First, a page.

In a previous article, we outlined five popular US hunting “laws” that were actually myths. A same, if not greater, number of rumors persist for fishing, but this time we’re going to cover the laws that actually exist. If you’ve ever tried reading through your state’s game fish regulations—such as Utah’s for example—you’ll quickly find yourself confronted with pages upon pages of rules on what you can use for bait, how many lines you can use, what kind of fish you can catch, and a mountain of other specifications, which change depending on which lake or river you are fishing in. However, if you simply skim through the text, you’ll miss some of the more interesting ones.
Thankfully, we saved a few of them for this list.
1. You can’t fish in your pajamas in Chicago
Chicago boasts one of the fastest-growing scenes in urban fishing, but the city holds an absurd fashion law: no pajamas. Or at least it did as far back as 1964 when the Chicago Tribune first reported on it. Does the DNR still keep an eye out for stealthy, pajama-wearing anglers who skirt the law and live on the edge? We’re not sure, but we haven’t heard about it.
2. You can’t use corn for bait in Utah
Some states actually do allow for corn to be used in chumming, although it is generally not advised and in some cases, anglers could even be fined for littering. Utah however, has a firm “no corn or hominy” rule in its game fish regulations.
3. You can’t use your mouth to catch fish in Pennsylvania
Pennsylvania regulations forbid the use of any body part to catch fish, but that rule is often misinterpreted as “any body part except for your mouth.” We’re not sure how that miscommunication happened, but officers with the Fish and Boat Commission confirm that it is illegal to use your mouth as well. In fact, doing so many earn you a $100 fine.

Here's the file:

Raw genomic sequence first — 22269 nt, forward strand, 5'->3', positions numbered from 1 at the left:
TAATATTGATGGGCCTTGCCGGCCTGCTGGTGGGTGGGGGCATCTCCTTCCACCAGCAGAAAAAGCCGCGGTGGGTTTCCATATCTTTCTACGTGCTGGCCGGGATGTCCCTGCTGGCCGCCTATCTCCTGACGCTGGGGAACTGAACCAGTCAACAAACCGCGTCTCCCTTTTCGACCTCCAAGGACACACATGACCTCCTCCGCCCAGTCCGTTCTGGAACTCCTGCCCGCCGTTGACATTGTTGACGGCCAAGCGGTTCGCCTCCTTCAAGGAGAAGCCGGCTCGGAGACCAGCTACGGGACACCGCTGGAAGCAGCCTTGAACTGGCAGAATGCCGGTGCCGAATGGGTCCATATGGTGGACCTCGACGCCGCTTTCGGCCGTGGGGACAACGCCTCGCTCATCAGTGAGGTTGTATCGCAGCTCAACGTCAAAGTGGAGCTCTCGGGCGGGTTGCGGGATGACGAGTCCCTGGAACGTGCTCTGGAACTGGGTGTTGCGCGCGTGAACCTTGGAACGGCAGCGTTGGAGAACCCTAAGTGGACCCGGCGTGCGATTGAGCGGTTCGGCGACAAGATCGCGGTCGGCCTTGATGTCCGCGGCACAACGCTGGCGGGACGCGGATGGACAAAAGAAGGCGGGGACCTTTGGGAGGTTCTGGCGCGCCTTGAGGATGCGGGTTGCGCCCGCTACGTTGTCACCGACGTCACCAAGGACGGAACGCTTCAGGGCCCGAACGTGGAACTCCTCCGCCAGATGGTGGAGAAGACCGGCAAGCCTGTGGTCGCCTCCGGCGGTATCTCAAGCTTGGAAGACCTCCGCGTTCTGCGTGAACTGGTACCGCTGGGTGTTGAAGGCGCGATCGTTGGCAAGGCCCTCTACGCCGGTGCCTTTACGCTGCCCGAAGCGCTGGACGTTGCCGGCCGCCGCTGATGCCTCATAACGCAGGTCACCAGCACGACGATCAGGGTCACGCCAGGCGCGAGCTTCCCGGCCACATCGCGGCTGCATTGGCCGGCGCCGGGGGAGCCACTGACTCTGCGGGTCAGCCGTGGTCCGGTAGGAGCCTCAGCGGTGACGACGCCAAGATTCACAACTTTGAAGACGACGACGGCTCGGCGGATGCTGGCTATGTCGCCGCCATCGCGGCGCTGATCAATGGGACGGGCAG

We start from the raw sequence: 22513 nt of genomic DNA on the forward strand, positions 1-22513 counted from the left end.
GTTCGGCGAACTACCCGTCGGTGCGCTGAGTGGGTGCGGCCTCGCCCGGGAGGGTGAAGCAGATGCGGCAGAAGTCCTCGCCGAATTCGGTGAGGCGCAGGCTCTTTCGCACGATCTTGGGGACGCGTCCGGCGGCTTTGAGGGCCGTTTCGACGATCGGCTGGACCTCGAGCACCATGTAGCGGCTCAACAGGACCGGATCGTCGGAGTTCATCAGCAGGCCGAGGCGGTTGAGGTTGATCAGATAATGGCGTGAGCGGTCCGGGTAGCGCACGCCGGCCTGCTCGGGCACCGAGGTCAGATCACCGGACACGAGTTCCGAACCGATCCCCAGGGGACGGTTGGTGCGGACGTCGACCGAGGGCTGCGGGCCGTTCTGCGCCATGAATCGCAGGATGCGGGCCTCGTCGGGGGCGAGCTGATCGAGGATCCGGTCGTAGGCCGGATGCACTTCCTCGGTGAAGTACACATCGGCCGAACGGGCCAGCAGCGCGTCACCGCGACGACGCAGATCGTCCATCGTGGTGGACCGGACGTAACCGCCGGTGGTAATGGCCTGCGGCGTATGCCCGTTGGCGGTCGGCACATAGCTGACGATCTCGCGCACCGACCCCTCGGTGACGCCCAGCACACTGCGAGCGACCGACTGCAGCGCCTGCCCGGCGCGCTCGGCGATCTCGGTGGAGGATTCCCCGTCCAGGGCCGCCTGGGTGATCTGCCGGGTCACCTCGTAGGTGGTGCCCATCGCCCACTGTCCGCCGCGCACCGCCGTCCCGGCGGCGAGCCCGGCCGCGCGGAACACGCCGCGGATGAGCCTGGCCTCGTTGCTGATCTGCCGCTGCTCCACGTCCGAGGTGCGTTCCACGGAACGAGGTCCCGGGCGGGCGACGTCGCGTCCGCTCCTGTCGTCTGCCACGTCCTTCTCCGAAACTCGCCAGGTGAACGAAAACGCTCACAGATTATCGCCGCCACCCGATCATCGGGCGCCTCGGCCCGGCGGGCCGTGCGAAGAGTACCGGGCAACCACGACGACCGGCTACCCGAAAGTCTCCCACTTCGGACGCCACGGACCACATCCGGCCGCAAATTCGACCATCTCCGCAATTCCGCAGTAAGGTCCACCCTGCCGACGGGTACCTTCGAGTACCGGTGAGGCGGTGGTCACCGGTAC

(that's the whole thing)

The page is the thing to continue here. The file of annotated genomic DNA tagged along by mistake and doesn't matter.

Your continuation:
4. It is illegal to bring fishing tackle to cemeteries in Muncie, Indiana
According to Wacky Laws, Weird Decisions, & Strange Statutes, it is forbidden to bring any fishing gear to a cemetery located in Muncie, a town of about 70,000 people. We’re not sure why this is, but it may have come about after a local cemetery discovered that a pond on its property attracted someone other than mourners.
5. It is illegal to fish from horseback in Washington, DC (as well as other places)
Fly fishing on horseback is great exercise for both the angler and equestrian, just as long as they don’t do it near the nation’s capital.
6. It is illegal to get fish drunk in Ohio
You would think that this law would be a no-brainer, but according to WKYC, Ohio law specifically forbids treating fish to a round of beers.
7. In the state of Washington, you can’t harvest a fish by throwing rocks at it
If you intend on skipping rocks in Washington State, you better hope that an errant throw doesn’t accidentally net you some fish.
8. It is illegal to lasso fish in Tennessee
We’re not entirely certain how one would go about lassoing a fish, but WBIR reports that the technique is illegal in Tennessee.
9. You can’t intentionally frighten fish in New York State
New York law stipulates that anglers can’t intentionally and overtly scare fish with their actions, such as jumping into the water next to them. In most states, this is generally just covered under wildlife harassment laws, as expected.
What are some that we missed? Let us know in the comments below.